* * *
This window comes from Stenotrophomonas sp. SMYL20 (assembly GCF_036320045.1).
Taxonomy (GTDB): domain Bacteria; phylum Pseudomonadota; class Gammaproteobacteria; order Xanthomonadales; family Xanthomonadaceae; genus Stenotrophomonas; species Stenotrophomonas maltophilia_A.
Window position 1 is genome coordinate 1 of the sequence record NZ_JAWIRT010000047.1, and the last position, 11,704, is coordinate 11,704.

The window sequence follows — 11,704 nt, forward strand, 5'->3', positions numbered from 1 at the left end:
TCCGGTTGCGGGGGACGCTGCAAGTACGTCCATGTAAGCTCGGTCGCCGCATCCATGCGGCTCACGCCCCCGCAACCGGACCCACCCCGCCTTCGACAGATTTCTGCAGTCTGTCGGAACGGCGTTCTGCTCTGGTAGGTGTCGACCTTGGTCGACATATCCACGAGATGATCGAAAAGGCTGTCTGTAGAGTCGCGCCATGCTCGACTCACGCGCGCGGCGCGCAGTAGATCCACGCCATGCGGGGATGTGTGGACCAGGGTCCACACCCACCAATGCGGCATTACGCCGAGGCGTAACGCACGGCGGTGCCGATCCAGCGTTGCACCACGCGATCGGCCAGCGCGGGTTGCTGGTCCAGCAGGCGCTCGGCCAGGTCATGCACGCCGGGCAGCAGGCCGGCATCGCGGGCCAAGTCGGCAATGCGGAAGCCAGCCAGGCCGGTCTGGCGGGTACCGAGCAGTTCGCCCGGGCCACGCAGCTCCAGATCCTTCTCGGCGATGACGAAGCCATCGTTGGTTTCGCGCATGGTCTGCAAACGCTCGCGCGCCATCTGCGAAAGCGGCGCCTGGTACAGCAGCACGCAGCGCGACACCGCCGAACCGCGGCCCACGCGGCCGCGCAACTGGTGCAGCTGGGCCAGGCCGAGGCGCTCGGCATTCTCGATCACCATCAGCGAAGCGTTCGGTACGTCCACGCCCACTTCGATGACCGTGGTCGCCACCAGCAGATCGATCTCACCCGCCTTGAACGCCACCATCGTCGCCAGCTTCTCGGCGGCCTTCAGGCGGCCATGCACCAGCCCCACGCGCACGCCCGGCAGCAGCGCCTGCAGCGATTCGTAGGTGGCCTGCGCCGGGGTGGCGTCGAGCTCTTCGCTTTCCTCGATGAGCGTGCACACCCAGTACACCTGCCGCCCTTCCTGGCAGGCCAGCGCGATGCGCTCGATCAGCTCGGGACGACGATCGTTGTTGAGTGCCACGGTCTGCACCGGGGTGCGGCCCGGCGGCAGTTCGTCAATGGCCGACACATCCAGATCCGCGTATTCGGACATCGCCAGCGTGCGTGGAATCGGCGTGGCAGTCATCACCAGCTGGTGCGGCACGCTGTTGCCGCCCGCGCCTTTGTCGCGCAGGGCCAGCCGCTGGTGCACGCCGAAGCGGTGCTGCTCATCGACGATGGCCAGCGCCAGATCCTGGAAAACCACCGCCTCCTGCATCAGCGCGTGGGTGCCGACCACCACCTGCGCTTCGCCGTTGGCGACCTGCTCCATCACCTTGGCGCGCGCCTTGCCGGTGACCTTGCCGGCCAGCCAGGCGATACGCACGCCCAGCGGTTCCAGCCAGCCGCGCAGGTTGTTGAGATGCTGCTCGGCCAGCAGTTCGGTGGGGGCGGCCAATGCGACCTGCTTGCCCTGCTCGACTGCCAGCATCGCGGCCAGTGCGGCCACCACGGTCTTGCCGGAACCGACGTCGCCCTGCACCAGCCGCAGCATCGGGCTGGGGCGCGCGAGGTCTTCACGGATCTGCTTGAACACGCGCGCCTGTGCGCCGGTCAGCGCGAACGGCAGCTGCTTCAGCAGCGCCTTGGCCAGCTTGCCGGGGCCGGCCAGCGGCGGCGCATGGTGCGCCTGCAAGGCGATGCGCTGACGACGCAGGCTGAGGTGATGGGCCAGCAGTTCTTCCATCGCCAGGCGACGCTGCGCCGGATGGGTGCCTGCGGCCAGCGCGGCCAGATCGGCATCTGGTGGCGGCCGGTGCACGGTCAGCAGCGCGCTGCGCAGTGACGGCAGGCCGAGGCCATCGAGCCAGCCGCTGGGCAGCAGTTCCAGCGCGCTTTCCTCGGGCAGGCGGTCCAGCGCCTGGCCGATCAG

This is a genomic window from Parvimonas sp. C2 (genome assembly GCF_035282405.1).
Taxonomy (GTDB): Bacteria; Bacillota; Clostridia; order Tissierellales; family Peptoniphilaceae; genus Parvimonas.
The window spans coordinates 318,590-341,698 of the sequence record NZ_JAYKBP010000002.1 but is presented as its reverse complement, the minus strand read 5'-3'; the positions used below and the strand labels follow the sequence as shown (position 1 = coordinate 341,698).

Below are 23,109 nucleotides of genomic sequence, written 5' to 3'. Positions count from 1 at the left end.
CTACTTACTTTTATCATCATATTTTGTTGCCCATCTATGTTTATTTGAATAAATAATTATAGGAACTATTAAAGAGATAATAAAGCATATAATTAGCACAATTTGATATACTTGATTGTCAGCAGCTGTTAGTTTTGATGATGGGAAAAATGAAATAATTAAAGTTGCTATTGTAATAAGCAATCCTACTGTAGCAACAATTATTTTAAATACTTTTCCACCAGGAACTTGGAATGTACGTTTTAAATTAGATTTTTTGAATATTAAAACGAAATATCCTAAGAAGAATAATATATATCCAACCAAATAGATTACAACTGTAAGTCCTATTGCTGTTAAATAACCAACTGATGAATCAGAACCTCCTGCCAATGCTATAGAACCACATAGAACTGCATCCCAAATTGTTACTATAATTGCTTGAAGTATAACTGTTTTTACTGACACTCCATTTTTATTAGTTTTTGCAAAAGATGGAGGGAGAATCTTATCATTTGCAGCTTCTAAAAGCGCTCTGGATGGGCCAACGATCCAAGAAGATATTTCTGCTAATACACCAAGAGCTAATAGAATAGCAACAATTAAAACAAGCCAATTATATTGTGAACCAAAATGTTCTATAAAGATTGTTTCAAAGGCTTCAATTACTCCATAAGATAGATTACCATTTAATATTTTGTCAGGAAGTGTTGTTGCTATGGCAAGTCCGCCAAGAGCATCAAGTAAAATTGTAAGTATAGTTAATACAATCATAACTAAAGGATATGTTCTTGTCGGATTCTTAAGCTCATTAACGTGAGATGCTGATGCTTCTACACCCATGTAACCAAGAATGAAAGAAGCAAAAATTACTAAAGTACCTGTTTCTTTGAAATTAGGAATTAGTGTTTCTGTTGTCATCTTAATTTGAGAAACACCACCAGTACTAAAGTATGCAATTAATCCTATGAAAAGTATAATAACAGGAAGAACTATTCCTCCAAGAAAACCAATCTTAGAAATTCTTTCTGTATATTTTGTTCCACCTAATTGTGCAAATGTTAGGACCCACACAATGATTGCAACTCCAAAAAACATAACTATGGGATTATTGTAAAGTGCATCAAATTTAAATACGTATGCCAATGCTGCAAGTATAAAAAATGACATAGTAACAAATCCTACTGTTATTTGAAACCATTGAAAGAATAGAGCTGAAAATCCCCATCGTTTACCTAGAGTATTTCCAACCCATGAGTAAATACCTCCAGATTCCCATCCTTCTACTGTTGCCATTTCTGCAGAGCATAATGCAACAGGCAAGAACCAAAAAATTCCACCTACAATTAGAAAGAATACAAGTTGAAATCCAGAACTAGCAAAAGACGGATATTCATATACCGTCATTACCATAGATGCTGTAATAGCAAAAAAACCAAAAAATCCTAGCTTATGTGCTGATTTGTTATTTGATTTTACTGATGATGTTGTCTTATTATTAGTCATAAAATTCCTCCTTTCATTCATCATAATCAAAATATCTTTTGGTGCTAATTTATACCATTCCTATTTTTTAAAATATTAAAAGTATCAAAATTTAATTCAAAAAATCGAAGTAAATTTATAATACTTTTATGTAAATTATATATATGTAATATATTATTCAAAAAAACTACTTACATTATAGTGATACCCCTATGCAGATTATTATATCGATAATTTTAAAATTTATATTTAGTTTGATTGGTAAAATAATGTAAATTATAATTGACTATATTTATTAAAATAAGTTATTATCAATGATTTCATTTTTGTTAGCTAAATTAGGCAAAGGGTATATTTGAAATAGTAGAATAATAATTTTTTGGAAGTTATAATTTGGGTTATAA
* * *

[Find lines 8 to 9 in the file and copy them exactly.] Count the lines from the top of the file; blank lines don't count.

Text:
The window spans coordinates 318,590-341,698 of the sequence record NZ_JAYKBP010000002.1 but is presented as its reverse complement, the minus strand read 5'-3'; the positions used below and the strand labels follow the sequence as shown (position 1 = coordinate 341,698).

Below are 23,109 nucleotides of genomic sequence, written 5' to 3'. Positions count from 1 at the left end.